Stability of flexible composite stamps with thermal nanoimprint

Publication from Materials

Marc Papenheim, Wolfgang Eidemüller, Christian Steinberg, Andre Mayer, Johannes Götz, Dieter Nees, Hella-Christin Scheer

Applied Physics A 124, 552, 7/2018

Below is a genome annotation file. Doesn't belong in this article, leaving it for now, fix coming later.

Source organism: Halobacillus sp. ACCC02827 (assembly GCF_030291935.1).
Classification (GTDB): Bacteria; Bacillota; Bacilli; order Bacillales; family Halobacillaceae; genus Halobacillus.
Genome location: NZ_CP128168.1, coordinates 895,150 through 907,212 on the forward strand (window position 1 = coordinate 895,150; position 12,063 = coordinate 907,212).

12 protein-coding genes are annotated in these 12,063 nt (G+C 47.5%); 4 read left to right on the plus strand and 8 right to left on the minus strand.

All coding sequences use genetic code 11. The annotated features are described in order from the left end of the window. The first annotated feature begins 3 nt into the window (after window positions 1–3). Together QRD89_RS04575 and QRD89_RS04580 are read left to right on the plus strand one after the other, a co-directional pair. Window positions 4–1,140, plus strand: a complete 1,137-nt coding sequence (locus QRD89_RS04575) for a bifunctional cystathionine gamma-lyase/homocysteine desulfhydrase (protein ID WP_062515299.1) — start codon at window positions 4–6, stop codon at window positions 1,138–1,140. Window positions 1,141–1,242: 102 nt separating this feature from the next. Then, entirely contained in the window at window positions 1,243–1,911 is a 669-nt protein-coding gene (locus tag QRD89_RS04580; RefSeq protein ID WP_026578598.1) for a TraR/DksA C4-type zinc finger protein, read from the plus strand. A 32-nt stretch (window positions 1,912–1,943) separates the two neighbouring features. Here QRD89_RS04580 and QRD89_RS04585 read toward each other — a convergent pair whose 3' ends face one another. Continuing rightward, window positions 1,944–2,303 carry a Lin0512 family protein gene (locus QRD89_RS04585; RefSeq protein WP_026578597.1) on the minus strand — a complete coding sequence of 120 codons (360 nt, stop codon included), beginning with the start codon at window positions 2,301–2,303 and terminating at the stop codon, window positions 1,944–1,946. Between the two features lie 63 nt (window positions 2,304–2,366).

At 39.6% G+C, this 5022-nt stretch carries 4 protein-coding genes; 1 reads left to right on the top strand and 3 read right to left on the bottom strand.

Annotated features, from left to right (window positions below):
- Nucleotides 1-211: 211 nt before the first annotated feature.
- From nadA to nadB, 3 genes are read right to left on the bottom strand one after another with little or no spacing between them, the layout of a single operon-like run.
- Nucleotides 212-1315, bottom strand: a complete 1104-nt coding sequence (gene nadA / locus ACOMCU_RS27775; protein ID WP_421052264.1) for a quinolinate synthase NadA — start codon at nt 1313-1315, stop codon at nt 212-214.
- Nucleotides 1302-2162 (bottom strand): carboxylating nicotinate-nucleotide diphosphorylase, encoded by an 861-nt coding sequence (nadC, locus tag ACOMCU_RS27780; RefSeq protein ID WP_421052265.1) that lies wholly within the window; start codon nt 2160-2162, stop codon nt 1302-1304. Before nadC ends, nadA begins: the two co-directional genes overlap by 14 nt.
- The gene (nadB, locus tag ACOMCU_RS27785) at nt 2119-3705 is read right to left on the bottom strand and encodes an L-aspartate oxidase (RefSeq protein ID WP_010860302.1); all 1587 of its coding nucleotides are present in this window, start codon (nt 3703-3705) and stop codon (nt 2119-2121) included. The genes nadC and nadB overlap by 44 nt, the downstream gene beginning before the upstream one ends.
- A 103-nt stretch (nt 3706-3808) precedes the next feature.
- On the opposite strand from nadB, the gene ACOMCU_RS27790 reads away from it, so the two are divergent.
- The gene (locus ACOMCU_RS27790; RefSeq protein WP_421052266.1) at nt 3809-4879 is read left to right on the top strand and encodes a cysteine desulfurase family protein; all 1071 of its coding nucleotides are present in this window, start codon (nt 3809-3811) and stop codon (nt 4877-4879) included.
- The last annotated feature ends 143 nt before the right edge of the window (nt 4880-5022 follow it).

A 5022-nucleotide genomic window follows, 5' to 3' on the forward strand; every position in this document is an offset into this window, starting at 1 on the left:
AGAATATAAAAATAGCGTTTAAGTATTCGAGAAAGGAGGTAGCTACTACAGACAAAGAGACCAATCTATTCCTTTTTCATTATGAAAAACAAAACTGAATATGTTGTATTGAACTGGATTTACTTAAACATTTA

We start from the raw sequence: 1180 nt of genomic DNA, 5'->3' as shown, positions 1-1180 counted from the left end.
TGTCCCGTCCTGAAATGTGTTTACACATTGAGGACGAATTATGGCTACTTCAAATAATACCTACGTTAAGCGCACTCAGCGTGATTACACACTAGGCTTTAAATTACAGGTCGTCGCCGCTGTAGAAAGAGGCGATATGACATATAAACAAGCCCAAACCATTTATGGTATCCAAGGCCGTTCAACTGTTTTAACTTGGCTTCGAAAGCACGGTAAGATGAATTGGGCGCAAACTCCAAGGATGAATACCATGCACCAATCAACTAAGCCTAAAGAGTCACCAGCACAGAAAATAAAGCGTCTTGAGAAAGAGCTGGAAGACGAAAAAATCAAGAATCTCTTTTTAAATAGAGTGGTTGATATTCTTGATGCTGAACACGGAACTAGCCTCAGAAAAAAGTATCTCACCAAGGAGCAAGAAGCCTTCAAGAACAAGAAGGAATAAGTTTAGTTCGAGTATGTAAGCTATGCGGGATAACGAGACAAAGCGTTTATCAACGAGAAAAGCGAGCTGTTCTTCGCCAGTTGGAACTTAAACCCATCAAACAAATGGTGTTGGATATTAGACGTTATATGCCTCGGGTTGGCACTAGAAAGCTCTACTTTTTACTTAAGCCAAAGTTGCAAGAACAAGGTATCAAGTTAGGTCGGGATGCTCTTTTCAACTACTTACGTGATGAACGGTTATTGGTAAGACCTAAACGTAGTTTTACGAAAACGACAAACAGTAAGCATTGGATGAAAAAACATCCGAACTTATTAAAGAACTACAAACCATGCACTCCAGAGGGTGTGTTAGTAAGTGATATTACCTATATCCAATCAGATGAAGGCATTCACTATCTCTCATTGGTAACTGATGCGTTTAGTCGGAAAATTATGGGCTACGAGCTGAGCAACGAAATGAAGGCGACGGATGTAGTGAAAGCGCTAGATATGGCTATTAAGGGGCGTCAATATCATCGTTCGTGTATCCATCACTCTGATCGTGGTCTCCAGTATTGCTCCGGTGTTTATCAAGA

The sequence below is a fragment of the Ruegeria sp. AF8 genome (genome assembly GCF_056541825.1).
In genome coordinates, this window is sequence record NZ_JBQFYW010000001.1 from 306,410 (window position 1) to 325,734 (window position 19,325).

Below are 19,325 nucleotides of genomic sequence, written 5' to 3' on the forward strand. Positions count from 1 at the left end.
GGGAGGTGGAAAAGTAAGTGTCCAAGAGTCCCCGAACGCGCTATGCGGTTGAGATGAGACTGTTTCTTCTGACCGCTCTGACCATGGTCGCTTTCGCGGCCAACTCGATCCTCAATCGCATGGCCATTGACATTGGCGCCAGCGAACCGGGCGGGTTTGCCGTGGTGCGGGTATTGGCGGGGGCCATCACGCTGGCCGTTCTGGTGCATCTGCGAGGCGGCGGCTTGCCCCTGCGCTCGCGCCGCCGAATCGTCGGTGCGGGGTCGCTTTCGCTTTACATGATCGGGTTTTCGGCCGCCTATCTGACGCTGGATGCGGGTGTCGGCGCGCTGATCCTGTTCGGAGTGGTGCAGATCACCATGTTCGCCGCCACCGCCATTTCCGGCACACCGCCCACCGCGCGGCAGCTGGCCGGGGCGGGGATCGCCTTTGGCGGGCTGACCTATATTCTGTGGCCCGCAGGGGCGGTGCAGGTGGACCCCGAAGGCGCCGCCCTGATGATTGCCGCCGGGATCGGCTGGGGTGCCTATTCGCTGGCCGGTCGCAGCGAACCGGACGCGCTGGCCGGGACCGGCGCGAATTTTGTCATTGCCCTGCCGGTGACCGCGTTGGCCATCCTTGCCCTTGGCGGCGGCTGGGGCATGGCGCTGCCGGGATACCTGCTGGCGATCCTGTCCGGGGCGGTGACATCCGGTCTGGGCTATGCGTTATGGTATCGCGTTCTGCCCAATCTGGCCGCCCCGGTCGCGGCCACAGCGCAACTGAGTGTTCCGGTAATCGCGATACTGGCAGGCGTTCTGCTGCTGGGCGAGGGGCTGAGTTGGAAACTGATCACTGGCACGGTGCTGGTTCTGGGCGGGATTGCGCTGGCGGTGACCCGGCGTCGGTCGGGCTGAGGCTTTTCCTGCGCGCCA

Flexible composite stamps are commonly used in low pressure and low temperature processes, e.g., UV-assisted nanoimprint, as they provide a good conformal contact between stamp and substrate. The composite stamps investigated here consist of two layers, a thin hard top layer to enable stable nanometre-scaled structures with high aspect ratio and a soft backplane to ensure conformal contact. Stamps with two different material combinations were investigated, OrmoStamp /PDMS (polydimethylsiloxane) and h-PUA/s-PUA (polyurethane acrylate). The stability of both composite stamps was tested under harsh imprint conditions in a process at elevated temperature and pressure. Temperature and pressure loading results in strain in the top layer and may lead to break when the tensile strength is exceeded. To vary the stress level in the top layer, two different stamp designs were investigated, one with a thin backplane and one with a thicker backplane. The experimental results clearly show that a thin stamp (low stress level) is more stable than a thick stamp. Moreover, composite stamps are also suitable for a thermal imprint process when temperature and pressure remain limited.